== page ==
It is likely that many of us have come across the term 'Karat' in relation to gold. It is often mistaken as a unit of weight but it refers to the percentage of pure gold within an article. Since pure gold is too soft to make exquisite jewellery, it is mixed with other metals /alloys, such as silver, copper, or zinc. Pure gold is 24 karats. A unit karat of gold is equal to 1/24 part (4.1667%). The gold karat shows how many parts of gold and how many parts of other metals are there in the gold jewellery.
A diamond (from the ancient Greek ἀδάμας – adámas, meaning "unbreakable," proper” or "unalterable") is one of the best-known and most sought-after gemstones. Diamonds have been known to mankind and used as decorative items since ancient times; some of the earliest references can be traced to India.
The hardness of diamond and its high dispersion of light – giving the diamond its characteristic "fire" – makes it useful for industrial applications and desirable as jewellery. Diamonds are such a highly traded commodity that multiple organizations have been created for grading and certifying them based on the four Cs, which are Colour, Cut, Clarity, and Carat. Other characteristics, such as presence or lack of fluorescence, also affect the desirability and thus the value of a diamond used for jewellery.
Navaratna (Sanskrit: नवरत्न) is a Sanskrit compound word meaning "nine gems". Jewelry created in this style has important cultural significance in Hinduism, Jainism, Buddhism, and Sikhism, among other religions. The Navarathnas are:
- Ruby for Surya (Sun),
- Pearl for Chandra (Moon),
- Red Coral for Mangala (Mars),
- Emerald for Budha (Mercury),
- Yellow sapphire for Bṛhaspati (Jupiter),
- Diamond for Shukra (Venus),
- Blue sapphire for Shani (Saturn),
- Hessonite for Rahu (the ascending node of the Moon)
- Cat's Eye for Ketu (the descending node of the Moon)
How to maintain jewellery?
Ideally you should take jewellery pieces to a jeweller annually to have them checked for loose parts. And while you’re there, get them steamed and buffed until they’re super shiny.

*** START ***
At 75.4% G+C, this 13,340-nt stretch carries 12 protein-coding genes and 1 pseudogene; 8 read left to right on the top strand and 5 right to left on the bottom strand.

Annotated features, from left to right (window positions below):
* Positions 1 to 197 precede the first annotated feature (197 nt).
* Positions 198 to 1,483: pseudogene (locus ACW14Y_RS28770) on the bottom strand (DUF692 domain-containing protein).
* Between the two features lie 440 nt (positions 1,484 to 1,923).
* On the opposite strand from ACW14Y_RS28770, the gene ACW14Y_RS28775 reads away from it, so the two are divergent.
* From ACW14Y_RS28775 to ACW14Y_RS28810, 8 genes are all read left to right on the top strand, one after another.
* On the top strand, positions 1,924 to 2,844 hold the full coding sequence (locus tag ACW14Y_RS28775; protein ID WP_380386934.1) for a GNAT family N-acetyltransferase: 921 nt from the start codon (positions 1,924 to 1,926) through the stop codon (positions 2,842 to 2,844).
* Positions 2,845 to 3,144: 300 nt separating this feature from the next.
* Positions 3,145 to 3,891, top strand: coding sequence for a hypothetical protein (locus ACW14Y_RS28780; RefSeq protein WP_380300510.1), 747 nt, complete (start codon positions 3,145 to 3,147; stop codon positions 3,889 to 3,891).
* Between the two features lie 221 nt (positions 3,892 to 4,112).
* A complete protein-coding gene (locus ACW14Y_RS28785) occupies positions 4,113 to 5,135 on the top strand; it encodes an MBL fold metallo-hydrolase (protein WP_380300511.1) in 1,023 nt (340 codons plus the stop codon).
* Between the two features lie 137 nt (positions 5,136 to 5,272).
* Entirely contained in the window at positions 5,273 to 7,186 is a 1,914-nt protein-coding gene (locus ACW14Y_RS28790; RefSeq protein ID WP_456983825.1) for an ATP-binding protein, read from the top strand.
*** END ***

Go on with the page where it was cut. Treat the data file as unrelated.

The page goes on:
How to store Jewellery?
If you're not wearing your diamond jewellery for any length of time, store it in a jewellery box, keeping it apart from other jewellery. It is vital that every piece of jewellery has its own place, to prevent your diamond or its settings from being scratched, and to prevent it from damaging other jewellery pieces.
Store in a secure container with a fabric lining and cotton pads. This will help to minimize movement or hitting the sides of the storage container.
Another way to store your diamond jewellery is in boxes with compartments or in separate zipper pouches.
Your jewellery should be the last thing you put on in the morning and the first thing you take off at night. That way, your necklace won’t get spritzed with perfume and your earrings won’t get caught in your clothes.
How to clean jewellery?
1. Soak jewellery in soap solution
Add a few drops of mild dishwashing liquid to a bowl filled with two cups of warm water. Drop your gold pieces into the solution and let them soak for about 15 minutes.
2. Scrub the dirt away
Lift a piece of jewellery out of the solution and gently scrub it with a soft-bristle toothbrush to remove any dirt lodged in nooks and crannies.
3. Rinse in warm water
Swish the piece around in a bowl of warm water to remove the soapy residue.
4. Blot dry with a soft cloth
Using a soft cloth, dry your jewellery thoroughly and buff it a little to bring back the shine.